Teachers snowed under with a huge and growing workload are calling for a big campaign to help them get time for professional development.
Delegates to the NASUWT annual conference in Birmingham pinpointed the problem in Wales and said the School Teacher Appraisal (Wales) Regulation 2011 paved the way for trouble.
A resolution - passed unanimously - said it heralds a performance management system which fails to respect a work-life balance for teachers and head teachers.
It was unnecessary to keep a required special portfolio based on "reflective practice" in relation to professional development.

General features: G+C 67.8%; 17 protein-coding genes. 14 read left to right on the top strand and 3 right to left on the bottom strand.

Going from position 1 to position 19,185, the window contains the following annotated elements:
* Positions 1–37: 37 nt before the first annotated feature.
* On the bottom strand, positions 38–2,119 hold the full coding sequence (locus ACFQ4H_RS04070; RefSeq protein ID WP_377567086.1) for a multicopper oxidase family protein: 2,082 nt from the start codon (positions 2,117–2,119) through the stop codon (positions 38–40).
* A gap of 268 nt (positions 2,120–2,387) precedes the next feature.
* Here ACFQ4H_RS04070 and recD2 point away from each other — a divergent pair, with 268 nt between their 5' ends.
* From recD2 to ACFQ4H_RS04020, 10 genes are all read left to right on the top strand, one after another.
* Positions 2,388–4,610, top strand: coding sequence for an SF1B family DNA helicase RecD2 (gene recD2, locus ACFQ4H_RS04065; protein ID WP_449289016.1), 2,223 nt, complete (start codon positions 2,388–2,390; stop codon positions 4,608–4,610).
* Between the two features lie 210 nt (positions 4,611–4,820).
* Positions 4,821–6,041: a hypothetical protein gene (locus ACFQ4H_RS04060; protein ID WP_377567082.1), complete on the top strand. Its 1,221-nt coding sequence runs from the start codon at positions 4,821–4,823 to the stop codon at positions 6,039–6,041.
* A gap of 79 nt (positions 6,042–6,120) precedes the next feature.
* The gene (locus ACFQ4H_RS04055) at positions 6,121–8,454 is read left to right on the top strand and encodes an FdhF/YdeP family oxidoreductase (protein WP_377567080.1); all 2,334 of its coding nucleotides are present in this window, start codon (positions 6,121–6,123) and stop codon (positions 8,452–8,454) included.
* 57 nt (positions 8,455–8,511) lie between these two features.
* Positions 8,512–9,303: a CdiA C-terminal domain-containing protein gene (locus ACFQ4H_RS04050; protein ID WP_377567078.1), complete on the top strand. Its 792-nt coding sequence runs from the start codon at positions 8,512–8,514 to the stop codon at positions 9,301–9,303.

Delegates called on the Welsh government to provide extra funding so portfolio time can be found in the timetable.
John Tobutt of Cardiff said it will create "massive problems" and the idea was a "prescriptive, dictatorial" system which offers no support.
Delegates were also "appalled" by political attempts to redefine schools and colleges as "low-risk" environments and noted lives of children and adults are being risked as a result of "reckless and simplistic" waffle by government.
Foreign Minister Alistair Burt's admission that the Cameron government has "supported" a survey of attitudes to US drone strikes in Pakistan's tribal areas amounts to a tacit admission of British involvement.